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The optimism of Stephen Poloz

May 20: Plus, the true cost of fossil fuels, a record year of auto recalls, and a high-stakes jewellery heist


 

MORNING-PLAYBOOK-STORYThere’s lots in the news today, including expectations of an announcement that B.C.’s government has made a deal for a liquefied natural gas plant off the northwestern B.C. coast, which was recently denied Aboriginal consent by the Lax Kw’alaams. Meanwhile, Canada’s biggest telecommunications companies (including Rogers, which owns Maclean’s) have lost an appeal over CRTC rules that restrict how long phone companies can draw out customer payment plans for phones. The ruling is expected to bring more competition to the industry as consumers are released from three-year phone plans.

Today will bring wholesale trade numbers for Canada for March, and minutes from the U.S. Fed from the latest monetary policy meeting, which will be scoured by eager interest-rate watchers. Japanese first-quarter GDP numbers are also out this morning, indicating growth was at 0.6 per cent in the first quarter, and 2.4 per cent annualized growth, much better than expected. Earnings this morning include Target, Lowe’s and Staples.

The optimism of Stephen Poloz. After the first-quarter GDP came in flat, the Bank of Canada governor is saying this should (hopefully) be the quarter that the economy picks up—but there are few certainties. Poloz has repeatedly said that the oil rout’s impact would be “front-loaded,” hitting hard and fast, then giving way to increasing manufacturing and export growth in the second half of the year. Is this happening? Statistics Canada released numbers last week that said manufacturing sales had increased by 2.9 per cent in March, pushed up by car and aerospace parts, after dropping the previous month. But numbers from RBC released at the beginning of the month said the manufacturing industry as a whole contracted for the third consecutive month in April, and orders were at a record low. There has been a lot of uncertainty to the south, too: After bursting out of the gate for 2015 on strong jobs and retail numbers, recent economic numbers from the U.S. have been tepid, and predictions for when an interest-rate hike will come have been repeatedly pushed back. It’s all a big “who knows?” “Of course, I must underscore how uncertain the outlook is,” Poloz noted.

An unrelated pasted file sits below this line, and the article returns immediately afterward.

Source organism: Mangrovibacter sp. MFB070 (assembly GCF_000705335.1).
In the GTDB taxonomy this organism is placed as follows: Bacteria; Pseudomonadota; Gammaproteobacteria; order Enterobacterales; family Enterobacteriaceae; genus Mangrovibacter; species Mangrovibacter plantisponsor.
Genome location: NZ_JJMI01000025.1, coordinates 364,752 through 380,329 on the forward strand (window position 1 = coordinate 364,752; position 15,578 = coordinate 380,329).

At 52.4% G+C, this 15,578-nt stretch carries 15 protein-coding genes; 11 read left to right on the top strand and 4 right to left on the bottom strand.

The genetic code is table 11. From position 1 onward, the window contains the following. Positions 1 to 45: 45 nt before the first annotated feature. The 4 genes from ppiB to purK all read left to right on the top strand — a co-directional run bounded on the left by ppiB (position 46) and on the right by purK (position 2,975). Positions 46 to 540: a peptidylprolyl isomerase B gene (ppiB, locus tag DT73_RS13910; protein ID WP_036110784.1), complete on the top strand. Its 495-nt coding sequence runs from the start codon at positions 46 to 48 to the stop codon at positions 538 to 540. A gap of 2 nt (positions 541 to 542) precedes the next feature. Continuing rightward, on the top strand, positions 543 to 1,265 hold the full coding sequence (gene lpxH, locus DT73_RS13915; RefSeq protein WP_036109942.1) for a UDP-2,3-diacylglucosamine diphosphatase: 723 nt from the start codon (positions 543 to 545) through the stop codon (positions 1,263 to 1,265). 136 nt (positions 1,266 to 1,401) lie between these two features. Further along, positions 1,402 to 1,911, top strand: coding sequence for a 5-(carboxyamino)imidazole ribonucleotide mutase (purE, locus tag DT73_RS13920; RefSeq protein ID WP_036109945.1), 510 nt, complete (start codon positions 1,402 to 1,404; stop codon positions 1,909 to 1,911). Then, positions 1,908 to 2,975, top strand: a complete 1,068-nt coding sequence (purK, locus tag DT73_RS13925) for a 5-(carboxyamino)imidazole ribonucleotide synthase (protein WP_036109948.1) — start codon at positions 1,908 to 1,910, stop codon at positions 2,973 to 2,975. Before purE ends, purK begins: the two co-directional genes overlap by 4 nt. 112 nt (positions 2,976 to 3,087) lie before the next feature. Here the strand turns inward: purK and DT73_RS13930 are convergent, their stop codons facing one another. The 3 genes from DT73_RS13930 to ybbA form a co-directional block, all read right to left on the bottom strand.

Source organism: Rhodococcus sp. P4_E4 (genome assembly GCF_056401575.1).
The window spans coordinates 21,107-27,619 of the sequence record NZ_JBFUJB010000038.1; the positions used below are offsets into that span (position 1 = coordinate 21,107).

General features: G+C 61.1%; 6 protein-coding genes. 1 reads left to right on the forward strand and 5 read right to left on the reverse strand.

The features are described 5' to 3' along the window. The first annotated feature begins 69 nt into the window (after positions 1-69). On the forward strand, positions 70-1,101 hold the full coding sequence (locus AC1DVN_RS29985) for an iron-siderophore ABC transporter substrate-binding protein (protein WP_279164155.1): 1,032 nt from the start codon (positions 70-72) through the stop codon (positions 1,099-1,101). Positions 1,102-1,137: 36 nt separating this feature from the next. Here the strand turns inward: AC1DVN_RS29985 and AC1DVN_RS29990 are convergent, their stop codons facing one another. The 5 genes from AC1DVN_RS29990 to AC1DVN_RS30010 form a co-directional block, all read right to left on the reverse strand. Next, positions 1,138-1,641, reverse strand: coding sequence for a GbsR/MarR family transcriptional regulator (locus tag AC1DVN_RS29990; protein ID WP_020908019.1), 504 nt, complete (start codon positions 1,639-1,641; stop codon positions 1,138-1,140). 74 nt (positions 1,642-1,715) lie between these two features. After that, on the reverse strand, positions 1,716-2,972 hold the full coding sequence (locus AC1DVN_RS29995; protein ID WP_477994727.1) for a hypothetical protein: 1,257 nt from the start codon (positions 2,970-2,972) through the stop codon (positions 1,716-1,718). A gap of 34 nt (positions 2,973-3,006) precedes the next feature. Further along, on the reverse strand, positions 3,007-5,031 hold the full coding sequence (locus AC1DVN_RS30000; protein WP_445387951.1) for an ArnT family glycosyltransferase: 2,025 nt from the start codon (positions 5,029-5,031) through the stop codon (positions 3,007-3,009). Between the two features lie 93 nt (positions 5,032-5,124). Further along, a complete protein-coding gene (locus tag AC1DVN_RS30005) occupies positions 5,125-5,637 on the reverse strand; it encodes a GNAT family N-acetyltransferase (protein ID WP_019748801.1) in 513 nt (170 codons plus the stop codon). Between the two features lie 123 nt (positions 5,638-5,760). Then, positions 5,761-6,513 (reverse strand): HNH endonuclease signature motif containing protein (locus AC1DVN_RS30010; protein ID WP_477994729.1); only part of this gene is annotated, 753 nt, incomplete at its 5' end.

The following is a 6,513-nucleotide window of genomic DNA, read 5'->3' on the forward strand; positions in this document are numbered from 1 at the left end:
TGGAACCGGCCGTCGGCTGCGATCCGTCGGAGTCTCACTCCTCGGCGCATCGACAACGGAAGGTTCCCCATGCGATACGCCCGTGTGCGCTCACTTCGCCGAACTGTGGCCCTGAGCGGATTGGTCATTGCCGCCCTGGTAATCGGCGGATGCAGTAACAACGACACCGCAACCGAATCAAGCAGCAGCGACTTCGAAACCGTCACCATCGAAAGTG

But are oil prices actually cheap? No, according to the IMF. A working paper puts the true cost of land and air pollution and climate change on health costs and infrastructure, which governments must pay, at a $5.3-trillion global subsidy—just for this year. This equals $10 million a minute, the Guardian notes, more than the global combined budget for health care. Notably, only about a quarter of this estimated cost comes from the impact of climate change (remember, the report is for this year, not future years), with coal representing the largest subsidy, both for its ubiquity and its high environmental impact. The report recommends taxing energy costs to more accurately reflect the true costs of fossil fuels. You can read the report here.

The biggest airbag recall in history. Fatal flaws in airbags made by the Japanese airbag manufacturer Takaka will result in almost 34 million cars being recalled for repairs, and the company will have to submit parts to the federal regulator for inspection. The recall affects 11 vehicle brands, with six fatalities and more than 100 injuries connected to the flaw in the airbags in the U.S. So far, no incidents have been explicitly linked to cars with the Takata airbags in Canada, but BMW, Nissan and Chrysler have recalled vehicles. Basically, instead of working as they should, they explode, sending metal shards flying into the passengers. The human toll of these screw-ups has been enormous. The news follows a massive recall by GM due to faulty ignition switches, which have been officially linked to more than 100 deaths (and counting), and injuries of hundreds more, stretching back for at least a decade. The New York Times has an impressive multimedia feature on what has been a record-breaking year for recalls.

A high-stakes jewellery heist gets busted. Everybody loves an elaborate, high-stakes jewellery heist involving a roving gang of enterprising, highly specialized criminals facing down a gang of enterprising cops. (Maybe it’s because of all those movies.) And this weekend, it was one point for Scotland Yard, after they nabbed nine people over an Easter Weekend heist in London’s jewellery district. The gang had stolen what is believed to be millions of pounds worth of cash and jewellery, after boring through a half-metre-thick concrete wall, underground, into a vault. It was a vindication for the police, after they were accused of amateur policing for failing to follow up on an alarm triggered by the theft. For those who love a good heist story, my particular favourite is the New Yorker profile by David Samuels of the “Pink Panther” gang, who are renowned for their jewellery thefts, although they have often favoured less elegant means, such as driving a car through the wall of a store.

Need to know:
TSX: 15,121.02 (+12.90), Tuesday
Loonie: 81.75 (-1.43), Tuesday
Oil (WTI): $58.52, Wednesday (8:45 a.m.)


 

The optimism of Stephen Poloz

  1. The Bank of Canada could fire the entire crew tomorrow and Stephen could simply call up a top guy at Goldman Sachs or the Fed and say what is up. Everything the BOC does is duplicated by the big private banks in Canada anyway: the whole scheme is a lie, a grotesque waste of Canadian tax money: has anyone ever asked how much the renovations on the Bank of Canada building in Ottawa have cost.

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